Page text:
Pope Francis continued his series of reflections on old age during his catechesis
At the General Audience on Wednesday morning, 20 April , Pope Francis continued his series of catecheses on the value of old age. He deviated from his prepared discourse to underscore the importance of teaching children and young people to always honour the elderly. “If there is no other option than to send them to a nursing home”, he said, “please visit them and bring the children to see them”. The following is a translation of the Holy Father’s catechesis which was given in Italian.
Dear brothers and sisters, good morning!
Today, with the help of the Word of God that we have heard, we open a passage through the fragility of old age, marked in a special way by the experiences of confusion and despondency, of loss and abandonment, of disillusionment and doubt. Of course, the experiences of our frailty in the face of life’s dramatic — sometimes tragic — situations, can occur at any stage of life. However, in old age they can produce less of an impression and induce in others a kind of habituation, even annoyance. How many times have we heard or thought: ‘Old people are a nuisance” — ‘But, these old people are always a nuisance’; we’ve said it, we’ve thought it… The more serious wounds of childhood and youth rightly provoke a sense of injustice and rebellion, a strength to react and fight. On the other hand, the wounds, even serious ones, of old age are inevitably accompanied by the feeling that, in any case, life is not contradicting itself, because it has already been lived. And so the elderly are somewhat removed from our experience: we want to keep them at a distance.
In the common human experience, love — as is said — descends: it does not return to the life behind with the same force with which it pours out on the life that is still before us. The gratuitousness of love also appears in this: parents have always known this, the old soon learn it. Nevertheless, revelation opens a way for reciprocating love in a different way: that of honouring those who have gone before us, the way of honouring the people who came before us begins here: honouring the elderly.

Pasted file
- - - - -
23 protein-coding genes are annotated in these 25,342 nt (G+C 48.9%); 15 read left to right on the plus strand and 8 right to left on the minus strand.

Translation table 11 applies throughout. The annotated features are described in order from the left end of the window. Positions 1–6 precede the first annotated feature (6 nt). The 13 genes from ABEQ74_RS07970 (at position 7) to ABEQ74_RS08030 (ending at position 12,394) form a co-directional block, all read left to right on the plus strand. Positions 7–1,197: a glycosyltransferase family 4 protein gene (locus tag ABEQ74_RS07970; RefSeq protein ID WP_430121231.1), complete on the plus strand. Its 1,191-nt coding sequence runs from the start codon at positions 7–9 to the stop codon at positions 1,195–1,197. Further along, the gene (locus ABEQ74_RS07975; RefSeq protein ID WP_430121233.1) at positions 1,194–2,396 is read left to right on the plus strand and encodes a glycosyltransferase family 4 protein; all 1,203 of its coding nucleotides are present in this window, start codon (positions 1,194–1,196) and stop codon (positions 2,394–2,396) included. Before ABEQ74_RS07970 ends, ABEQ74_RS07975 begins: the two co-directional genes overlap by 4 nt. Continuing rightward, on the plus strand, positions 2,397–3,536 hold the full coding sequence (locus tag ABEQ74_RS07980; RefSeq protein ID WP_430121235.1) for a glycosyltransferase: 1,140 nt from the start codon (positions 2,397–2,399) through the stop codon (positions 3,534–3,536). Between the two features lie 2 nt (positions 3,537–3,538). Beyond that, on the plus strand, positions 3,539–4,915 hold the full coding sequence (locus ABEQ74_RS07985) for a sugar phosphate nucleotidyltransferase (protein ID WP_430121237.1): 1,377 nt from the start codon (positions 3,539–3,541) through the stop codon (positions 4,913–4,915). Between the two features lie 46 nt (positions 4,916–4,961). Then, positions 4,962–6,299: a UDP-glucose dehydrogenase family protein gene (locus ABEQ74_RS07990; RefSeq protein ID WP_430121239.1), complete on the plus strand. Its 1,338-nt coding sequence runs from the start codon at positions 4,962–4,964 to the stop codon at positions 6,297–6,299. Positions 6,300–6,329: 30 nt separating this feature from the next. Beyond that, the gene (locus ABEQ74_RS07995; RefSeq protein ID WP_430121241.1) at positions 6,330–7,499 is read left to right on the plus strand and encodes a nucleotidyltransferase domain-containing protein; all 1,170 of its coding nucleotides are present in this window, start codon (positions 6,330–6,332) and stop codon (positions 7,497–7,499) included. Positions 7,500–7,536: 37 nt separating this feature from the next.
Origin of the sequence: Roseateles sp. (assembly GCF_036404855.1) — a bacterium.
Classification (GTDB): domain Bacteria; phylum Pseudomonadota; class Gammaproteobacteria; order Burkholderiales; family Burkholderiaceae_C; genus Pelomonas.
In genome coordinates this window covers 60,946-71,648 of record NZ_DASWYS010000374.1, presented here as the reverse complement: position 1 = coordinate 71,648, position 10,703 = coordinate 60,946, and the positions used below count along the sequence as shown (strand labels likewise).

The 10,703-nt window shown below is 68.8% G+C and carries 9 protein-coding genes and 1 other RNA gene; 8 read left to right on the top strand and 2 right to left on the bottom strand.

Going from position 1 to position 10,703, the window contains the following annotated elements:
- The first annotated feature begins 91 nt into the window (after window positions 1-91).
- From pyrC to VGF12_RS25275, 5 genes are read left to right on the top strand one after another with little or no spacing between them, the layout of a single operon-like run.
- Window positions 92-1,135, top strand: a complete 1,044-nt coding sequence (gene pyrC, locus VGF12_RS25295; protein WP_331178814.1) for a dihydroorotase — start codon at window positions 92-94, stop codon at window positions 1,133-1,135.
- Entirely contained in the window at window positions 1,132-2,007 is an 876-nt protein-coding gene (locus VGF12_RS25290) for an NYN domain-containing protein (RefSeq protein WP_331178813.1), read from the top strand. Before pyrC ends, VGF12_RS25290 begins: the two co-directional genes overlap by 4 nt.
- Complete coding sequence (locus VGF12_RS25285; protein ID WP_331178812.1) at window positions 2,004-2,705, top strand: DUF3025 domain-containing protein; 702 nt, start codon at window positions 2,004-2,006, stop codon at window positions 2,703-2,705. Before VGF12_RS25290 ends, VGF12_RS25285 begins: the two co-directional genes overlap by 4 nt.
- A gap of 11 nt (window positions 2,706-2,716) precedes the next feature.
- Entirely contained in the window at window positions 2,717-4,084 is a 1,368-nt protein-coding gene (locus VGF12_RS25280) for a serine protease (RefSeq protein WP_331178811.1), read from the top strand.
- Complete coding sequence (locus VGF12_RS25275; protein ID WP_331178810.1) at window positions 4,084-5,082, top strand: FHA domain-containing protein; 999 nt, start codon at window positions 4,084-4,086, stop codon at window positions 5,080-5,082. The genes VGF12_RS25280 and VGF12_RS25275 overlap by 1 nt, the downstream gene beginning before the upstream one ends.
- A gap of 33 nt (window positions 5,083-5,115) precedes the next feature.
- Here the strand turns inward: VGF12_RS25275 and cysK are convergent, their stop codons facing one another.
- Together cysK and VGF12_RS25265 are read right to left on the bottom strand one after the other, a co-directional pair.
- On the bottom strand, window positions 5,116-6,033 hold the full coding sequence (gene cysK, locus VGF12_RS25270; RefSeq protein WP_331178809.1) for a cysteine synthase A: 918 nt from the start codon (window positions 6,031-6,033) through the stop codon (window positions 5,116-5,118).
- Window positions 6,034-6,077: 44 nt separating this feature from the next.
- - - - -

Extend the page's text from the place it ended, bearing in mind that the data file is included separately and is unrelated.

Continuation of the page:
This special love that paves the way in the form of honour — that is, tenderness and respect at the same time — intended for the elderly is sealed by God’s commandment. “Honour thy father and mother” is a solemn commitment, the first of the “second tablet” of the Ten Commandments. It is not just about one’s own father and mother. It is about their generation and the generations before, whose leave-taking can also be slow and prolonged, creating a time and space of long-lasting coexistence with the other ages of life. In other words, it is about the old age of life.
Honour is a good word to frame this aspect of returning love that concerns old age. That is, we have received the love of parents, of grandparents, and now we return this love to them, to the elderly, to our grandparents. Today we have rediscovered the term ‘dignity’, to indicate the value of respecting and caring for the life of everyone. Dignity, here, is essentially equivalent to honour: honouring father and mother, honouring the elderly is recognizing the dignity they possess.
Let us think carefully about this beautiful expression of love which is honour. Even care for the sick, the support of those who are not self-sufficient, the guarantee of sustenance, can be lacking honour. Honour is lacking when an excess of confidence, instead of being expressed as delicacy and affection, tenderness and respect, is transformed into roughness and abuse. This occurs when weakness is reproached, and even punished, as if it were a fault, and when bewilderment and confusion become an opening for derision and aggression. It can happen even in the home, in nursing homes, as well as in offices or in the open spaces of the city. Encouraging in young people, even indirectly, an attitude of condescension — and even contempt — for the elderly, for their weaknesses and their precariousness, produces horrible things. It opens the way to unimaginable excesses. The young people who set fire to a “bum”’s blanket — we’ve seen this — because they see him as a human reject, are the tip of the iceberg, that is, of the contempt for a life that, far from the attractions and impulses of youth, already seems to be a life to be cast aside. Often we think that the old are the refuse, or we put them in the trash; to despise the elderly and cast them from life, to put them aside.